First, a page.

Most of the attention of researchers and policymakers has focused on the disproportionate incarceration of African Americans and Latinos. Throughout the period of rising incarceration, the imprisonment rate for African Americans has been 6 to 8 times higher than the imprisonment rate for whites. Imprisonment rates for Latinos have been 1.5 to 2 times higher than for whites. But similar disparities can be found in every dimension of the punishment landscape, from arrest patterns to pretrial detention to the imposition of fines and fees.

The nature of the punitive relationship lies as much in the qualitative character of who is incarcerated or under justice supervision as in the quantitative extent of the impacted population. The punished are often poor, yes, but they are also vulnerable in a variety of other ways that, in the absence of other social supports, exposes them to contact with police, the courts, and prisons. This is punishment as social policy — a way of responding to the range of social problems (including crime) associated with America’s particularly severe variety of poverty. The burdens of punitive policy have fallen particularly heavily in low-income communities, especially low-income Black communities. Neighborhood segregation concentrates a wide variety of social problems — poverty, unemployment, public disinvestment, unaffordable housing, untreated health problems — that contribute to crime and attract the attention of authorities.

The great injustice of the punitive posture of contemporary criminal justice was to attribute a super-abundance of moral agency to those who, by virtue of economic, demographic, and social disadvantage, often had the fewest choices to make. In this social world, shot through with racism, severe poverty, and their accompanying constraints on action, the moral agency that punishment regulates is distributed unevenly across the population and is in shortest supply among the most disadvantaged. But harsh punishment was at best indifferent to racism and poverty. In this world of punitive excess, poverty, trauma, and ill health were seen as bad choices by bad people who were then punished by the police, courts, and prisons.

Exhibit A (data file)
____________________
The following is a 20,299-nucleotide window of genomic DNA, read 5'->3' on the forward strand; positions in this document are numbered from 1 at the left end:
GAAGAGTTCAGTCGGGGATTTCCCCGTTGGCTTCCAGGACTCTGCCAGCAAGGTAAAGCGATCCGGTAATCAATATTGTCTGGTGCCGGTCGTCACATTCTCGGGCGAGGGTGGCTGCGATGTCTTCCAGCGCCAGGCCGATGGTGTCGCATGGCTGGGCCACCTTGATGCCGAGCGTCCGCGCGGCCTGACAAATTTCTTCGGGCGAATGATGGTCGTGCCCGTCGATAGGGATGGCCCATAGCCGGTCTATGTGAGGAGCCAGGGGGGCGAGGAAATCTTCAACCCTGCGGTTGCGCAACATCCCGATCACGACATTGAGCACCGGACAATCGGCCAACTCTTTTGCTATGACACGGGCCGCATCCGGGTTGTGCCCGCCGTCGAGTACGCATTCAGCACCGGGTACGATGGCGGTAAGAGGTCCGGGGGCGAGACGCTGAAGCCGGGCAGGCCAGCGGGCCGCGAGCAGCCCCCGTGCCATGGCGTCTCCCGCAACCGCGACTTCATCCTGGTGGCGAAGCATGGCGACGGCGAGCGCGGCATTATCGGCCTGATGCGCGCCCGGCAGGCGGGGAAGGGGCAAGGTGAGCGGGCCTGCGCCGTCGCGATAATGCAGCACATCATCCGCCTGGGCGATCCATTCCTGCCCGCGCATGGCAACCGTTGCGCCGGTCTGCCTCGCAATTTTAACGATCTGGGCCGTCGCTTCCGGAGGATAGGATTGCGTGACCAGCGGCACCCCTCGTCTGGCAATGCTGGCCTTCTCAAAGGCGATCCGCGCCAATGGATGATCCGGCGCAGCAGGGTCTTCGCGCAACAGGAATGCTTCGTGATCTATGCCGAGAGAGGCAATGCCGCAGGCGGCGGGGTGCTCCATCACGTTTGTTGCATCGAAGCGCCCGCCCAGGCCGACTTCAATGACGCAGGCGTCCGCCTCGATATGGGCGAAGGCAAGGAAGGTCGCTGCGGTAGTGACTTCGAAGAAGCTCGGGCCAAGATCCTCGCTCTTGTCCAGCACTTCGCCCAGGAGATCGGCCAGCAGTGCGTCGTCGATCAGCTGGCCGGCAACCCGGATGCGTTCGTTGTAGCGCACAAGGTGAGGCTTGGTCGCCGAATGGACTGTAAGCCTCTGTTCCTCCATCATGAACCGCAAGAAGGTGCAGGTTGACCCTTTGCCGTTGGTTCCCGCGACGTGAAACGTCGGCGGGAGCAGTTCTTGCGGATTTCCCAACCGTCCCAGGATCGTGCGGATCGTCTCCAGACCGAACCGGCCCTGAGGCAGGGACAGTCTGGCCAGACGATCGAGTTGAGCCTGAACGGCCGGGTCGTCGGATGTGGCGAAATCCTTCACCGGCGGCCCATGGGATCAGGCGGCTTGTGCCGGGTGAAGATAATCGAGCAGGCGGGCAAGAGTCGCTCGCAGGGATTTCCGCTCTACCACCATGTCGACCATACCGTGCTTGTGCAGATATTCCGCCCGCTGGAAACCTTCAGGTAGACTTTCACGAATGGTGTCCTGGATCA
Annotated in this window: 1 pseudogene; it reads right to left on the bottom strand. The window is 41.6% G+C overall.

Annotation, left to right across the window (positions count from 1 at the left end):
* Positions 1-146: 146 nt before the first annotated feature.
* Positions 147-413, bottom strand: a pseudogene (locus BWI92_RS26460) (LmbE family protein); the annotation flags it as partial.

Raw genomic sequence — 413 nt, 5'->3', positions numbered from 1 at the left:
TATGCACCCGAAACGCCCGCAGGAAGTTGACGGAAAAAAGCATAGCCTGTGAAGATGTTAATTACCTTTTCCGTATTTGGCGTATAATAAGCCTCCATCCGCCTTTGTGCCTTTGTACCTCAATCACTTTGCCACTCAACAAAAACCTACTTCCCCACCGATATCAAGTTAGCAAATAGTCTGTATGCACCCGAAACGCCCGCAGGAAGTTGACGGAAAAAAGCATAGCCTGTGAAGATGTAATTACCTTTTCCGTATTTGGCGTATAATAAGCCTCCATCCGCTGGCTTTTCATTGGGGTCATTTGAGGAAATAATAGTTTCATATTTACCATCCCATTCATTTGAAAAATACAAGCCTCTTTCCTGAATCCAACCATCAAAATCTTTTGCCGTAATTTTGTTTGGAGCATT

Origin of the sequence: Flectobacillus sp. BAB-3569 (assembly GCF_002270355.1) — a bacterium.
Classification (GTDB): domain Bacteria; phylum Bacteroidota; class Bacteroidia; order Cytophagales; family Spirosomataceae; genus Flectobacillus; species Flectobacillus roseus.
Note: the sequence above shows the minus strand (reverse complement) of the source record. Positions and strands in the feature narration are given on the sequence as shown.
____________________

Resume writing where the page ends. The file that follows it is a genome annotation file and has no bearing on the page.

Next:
To be something other than cruel, the punitive impulse must be directed at those acting with full moral agency. But this full moral agency is not just a matter of philosophical opinion. If empirical analysis shows that where incarceration is pervasive (a 70 percent imprisonment risk for Black men who haven’t finished high school, for example), demography may have as large an impact on punishment as individual culpability. Similarly, if nearly all those serving time in state prison have histories of untreated mental illness, substance use disorders, physical disability, or trauma, punishment is less a response to antisocial choices than a way of using state violence to manage vulnerable people who often have few constructive alternatives.

If punishment is not justice in such a world, then what is? Here, the answer lies in balancing the jurisprudence of individual culpability with the promotion of human capabilities. If the problems of crime, disorderly behavior, and idleness are characteristic of the social conditions of poverty, then justice is found through the abatement of those social conditions rather than punishing those who live in them.